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Kulture Kolumn: It’s Time To Stop Sleeping On Seventeen

While stanning a group of 13 people can seem daunting, here’s why you shouldn’t let that number get in the way

Riddhi Chakraborty Sep 22, 2019

Seventeen are one of the many artists whose discographies have been sliced in half thanks to the dispute. Photo: Courtesy of Pledis Entertainment

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This past week I’ve been on a Seventeen binge. Of course it started with the release of their third LP An Ode on September 16th and then blended into an epic revisit of their entire discography. Every single day I cruised through at least one of their albums all over again, and it reminded me that this particular group has never really had a bad comeback. I literally cannot pick a comeback concept that hasn’t worked for them. Now, it could be because I’ve always held a certain fondness for Seventeen that’s different from what I feel for other K-pop artists–maybe it’s because they’re the first group I followed from their debut when I got into K-pop, or perhaps it’s because of their consistent discipline, creativity and involvement in the process of every album that ensures excellence. Either way, what bliss.

Seventeen debuted in 2015 with the bright and perky “Adore U,” leaping into the K-pop scene with big smiles and an even bigger lineup–consisting of 13 members, they became one of the largest groups to debut at the time. The group was presented as having three sub-units: the hip-hop team (leader S.Coups, Vernon, Wonwoo and Mingyu), the vocal team (Woozi, Seungkwan, Jeonghan, DK and Joshua) and the performance team (Hoshi, The8, Jun and Dino.) On social media, I remember discussions that were a mix of wonder, excitement and doubt at the significant risk their company Pledis Entertainment was taking. Because while being a 13-member group wasn’t exactly a new concept in K-pop–Super Junior and EXO both started out with a dozen or more members each when they debuted in 2005 and 2012 respectively– it was staying together that posed the real challenge. Super Junior and EXO have had a few members leave either due to conflict with management or the odd scandal here and there. The Chinese members in particular were harder to hang on to, but Seventeen has so far (fingers crossed) managed to dodge the bullet and keep their two Chinese members, Jun and The8, close.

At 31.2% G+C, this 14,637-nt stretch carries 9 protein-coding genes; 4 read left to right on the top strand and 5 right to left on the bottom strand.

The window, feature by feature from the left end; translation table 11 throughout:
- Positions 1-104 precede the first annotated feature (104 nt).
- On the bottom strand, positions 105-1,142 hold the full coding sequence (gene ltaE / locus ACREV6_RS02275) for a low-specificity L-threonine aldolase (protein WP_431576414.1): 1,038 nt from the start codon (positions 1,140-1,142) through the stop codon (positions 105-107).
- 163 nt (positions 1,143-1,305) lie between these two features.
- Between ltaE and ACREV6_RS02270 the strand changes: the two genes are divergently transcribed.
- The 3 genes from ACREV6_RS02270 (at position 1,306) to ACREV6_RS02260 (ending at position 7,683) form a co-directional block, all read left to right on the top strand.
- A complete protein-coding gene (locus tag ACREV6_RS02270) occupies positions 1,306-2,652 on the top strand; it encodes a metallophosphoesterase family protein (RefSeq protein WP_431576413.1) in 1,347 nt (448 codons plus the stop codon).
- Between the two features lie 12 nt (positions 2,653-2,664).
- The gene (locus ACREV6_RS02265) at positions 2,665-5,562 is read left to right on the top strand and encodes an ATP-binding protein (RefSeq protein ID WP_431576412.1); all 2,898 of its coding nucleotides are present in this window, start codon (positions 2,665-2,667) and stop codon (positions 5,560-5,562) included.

I think my love for Seventeen was born from foundation of respect. Right from debut, the entire group was extremely involved in the production of their own tracks, including the music, the songwriting, album conceptualisation and choreography, earning the tag ‘self-producing idols.’ What especially drew me to pay attention to them was their choreography. I don’t think there’s a group that’s more in sync. Not one member is weaker than the other, and their teamwork stems from a brand of positivity I haven’t really seen anywhere else. Over the years, fellow journalists, producers and artists who have met Seventeen have told me about the group’s impeccable conduct and bright attitude–and it makes me pretty proud.

My fanfare for the group began right around when they debuted and dropped their 2015 video for “Mansae”; it was a colorful, feel-good, high school-themed affair of sharp moves and cheesy, first-love tableaus. It was wholesome, laugh-out-loud and jam-packed with talent, an entertainment package that I couldn’t help but replay whenever my mood happened to dip. Seventeen immediately became an instant pick-me-up, the boys next door who know exactly how to fix a bad day with their fresh sound and endearing personalities. I remember when they released their hilarious reality variety show One Fine Day in 2016 and I got to know each of them a little better–the members were taken on a mini-vacation, divided into teams and given hilarious competitive tasks with extremely entertaining results. I would usually catch an episode before bed, go to sleep with a smile on my face, and it’s something that still happens today whenever I watch a show featuring Seventeen.